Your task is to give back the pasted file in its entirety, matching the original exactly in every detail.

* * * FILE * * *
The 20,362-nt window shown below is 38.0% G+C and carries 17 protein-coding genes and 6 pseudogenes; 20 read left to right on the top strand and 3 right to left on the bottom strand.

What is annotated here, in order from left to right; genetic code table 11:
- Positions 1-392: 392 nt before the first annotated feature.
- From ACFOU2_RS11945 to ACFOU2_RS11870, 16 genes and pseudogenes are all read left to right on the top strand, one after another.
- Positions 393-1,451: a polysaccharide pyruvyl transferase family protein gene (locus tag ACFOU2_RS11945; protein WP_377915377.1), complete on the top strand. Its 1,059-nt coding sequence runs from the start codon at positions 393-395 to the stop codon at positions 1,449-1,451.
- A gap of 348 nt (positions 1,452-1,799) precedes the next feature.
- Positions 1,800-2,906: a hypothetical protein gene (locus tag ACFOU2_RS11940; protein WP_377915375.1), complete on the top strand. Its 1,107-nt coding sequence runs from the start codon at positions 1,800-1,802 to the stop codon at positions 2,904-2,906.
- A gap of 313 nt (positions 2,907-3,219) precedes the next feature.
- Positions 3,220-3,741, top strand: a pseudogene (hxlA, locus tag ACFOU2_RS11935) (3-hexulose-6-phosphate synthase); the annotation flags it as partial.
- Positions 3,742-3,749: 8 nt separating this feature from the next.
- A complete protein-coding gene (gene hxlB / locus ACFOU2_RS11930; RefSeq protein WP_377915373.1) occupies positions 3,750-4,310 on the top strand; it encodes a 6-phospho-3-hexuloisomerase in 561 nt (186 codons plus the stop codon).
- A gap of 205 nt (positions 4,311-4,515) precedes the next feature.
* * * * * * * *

The 20,362-nt window shown below is 38.0% G+C and carries 17 protein-coding genes and 6 pseudogenes; 20 read left to right on the top strand and 3 right to left on the bottom strand.

What is annotated here, in order from left to right; genetic code table 11:
- Positions 1-392: 392 nt before the first annotated feature.
- From ACFOU2_RS11945 to ACFOU2_RS11870, 16 genes and pseudogenes are all read left to right on the top strand, one after another.
- Positions 393-1,451: a polysaccharide pyruvyl transferase family protein gene (locus tag ACFOU2_RS11945; protein WP_377915377.1), complete on the top strand. Its 1,059-nt coding sequence runs from the start codon at positions 393-395 to the stop codon at positions 1,449-1,451.
- A gap of 348 nt (positions 1,452-1,799) precedes the next feature.
- Positions 1,800-2,906: a hypothetical protein gene (locus tag ACFOU2_RS11940; protein WP_377915375.1), complete on the top strand. Its 1,107-nt coding sequence runs from the start codon at positions 1,800-1,802 to the stop codon at positions 2,904-2,906.
- A gap of 313 nt (positions 2,907-3,219) precedes the next feature.
- Positions 3,220-3,741, top strand: a pseudogene (hxlA, locus tag ACFOU2_RS11935) (3-hexulose-6-phosphate synthase); the annotation flags it as partial.
- Positions 3,742-3,749: 8 nt separating this feature from the next.
- A complete protein-coding gene (gene hxlB / locus ACFOU2_RS11930; RefSeq protein WP_377915373.1) occupies positions 3,750-4,310 on the top strand; it encodes a 6-phospho-3-hexuloisomerase in 561 nt (186 codons plus the stop codon).
- A gap of 205 nt (positions 4,311-4,515) precedes the next feature.